I honestly believe that the first guns we should take away are those owned by individuals in militias. Well, aside from those owned illegally.

theatlantic:

Why the ‘Citizen Militia’ Theory Is the Worst Pro-Gun Argument Ever

The history of the postbellum South offers another cautionary story of unregulated and extra-legal political violence. The founders of the Ku Klux Klan purported to be defending the rights of the white community against the tyranny of illegitimate Reconstruction governments, black enfranchisement, and federal military occupation. And for several years, the Klan used this rationale to carry out a gruesome campaign of systematic violence, murder, and political intimidation.

War, particularly civil war, is by its nature violent. Official state armies are not immune from the tendency to inflict unjustified violence on civilians. But in America today, this prospect is far more remote, and far less terrifying, than the notion of armed citizens striking out against a perceived enemy, answering to no authority other than their own individual prejudices and passions.

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See Also: WHEN BOB COSTAS TRIED TO TALK ABOUT RAP TO JON STEWART

theatlantic:

When Conservatives Try to Talk About Rap

There isn’t anything wrong with lamenting the effect songs like Sex Room might have on teens hearing it at their first dance. But how absurd to reduce rap to Ludacris and Sir Mix-a-Lot. And how impossibly, comically uninformed to assert that the entire genre is bereft of “human feeling.” Did the right learn nothing from its panicked, reductive reaction to Elvis Presley and the Beatles?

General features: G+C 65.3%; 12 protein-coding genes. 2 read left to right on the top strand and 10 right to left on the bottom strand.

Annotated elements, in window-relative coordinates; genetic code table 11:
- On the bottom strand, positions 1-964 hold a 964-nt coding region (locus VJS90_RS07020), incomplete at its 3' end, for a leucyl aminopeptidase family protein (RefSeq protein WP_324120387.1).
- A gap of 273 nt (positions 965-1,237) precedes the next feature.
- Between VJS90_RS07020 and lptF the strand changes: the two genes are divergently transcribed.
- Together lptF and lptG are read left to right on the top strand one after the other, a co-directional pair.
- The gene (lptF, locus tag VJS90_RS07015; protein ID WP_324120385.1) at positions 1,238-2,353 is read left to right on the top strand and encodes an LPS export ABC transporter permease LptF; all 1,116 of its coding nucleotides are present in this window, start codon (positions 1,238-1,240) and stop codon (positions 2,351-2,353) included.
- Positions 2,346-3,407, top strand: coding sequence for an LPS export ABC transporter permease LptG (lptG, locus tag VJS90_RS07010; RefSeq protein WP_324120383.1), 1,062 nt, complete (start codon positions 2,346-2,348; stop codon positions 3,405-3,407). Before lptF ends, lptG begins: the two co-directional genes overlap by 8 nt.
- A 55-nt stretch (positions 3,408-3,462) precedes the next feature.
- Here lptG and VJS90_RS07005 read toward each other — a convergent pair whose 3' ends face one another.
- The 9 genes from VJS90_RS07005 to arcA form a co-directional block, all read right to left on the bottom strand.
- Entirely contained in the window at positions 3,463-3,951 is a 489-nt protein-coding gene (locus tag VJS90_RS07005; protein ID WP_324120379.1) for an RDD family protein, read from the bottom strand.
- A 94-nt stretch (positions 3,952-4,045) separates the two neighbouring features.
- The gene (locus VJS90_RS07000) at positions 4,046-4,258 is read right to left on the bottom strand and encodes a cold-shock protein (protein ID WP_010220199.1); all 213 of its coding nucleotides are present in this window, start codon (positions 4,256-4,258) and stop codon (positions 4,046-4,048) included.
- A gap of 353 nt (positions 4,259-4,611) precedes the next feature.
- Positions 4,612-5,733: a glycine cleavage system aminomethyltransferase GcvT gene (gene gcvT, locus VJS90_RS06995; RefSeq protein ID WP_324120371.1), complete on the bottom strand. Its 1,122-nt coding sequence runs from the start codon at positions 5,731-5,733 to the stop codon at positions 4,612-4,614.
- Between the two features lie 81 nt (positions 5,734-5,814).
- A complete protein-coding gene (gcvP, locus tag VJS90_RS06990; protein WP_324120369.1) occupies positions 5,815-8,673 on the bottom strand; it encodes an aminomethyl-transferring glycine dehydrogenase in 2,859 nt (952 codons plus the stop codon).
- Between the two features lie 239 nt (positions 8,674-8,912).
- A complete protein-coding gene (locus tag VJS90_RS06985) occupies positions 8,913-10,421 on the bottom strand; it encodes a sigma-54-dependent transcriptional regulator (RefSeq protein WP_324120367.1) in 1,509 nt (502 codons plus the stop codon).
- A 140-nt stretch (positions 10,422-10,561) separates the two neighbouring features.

Nearly every semi-young person today has a passing familiarity with hip-hop.  

Conservatives who talk that way don’t just forfeit the chance to influence the social norms surrounding the genre. They reinforce the perception that their views are shaped by little more than cartoonish stereotypes. One needn’t dig deep into obscure rap albums to find “human feeling”. Multi-platinum singles will do. Try “December 4th” by Jay Z or “Stan” by Eminem. All across America, kids are listening to rap lyrics that resonate with them more than anything else in their lives, capturing the way they feel about their absent father or the bliss of a long afternoon spent in the park with friends or how parenthood changed their perspective or the effect incarceration has on their community, or just about any other emotional situation people encounter. What do they think when a man capable of meticulously analyzing Hammerstein expends so little effort grappling with the genre that he doesn’t even grant that it has human feeling?   

Read more. [Image: Flickr]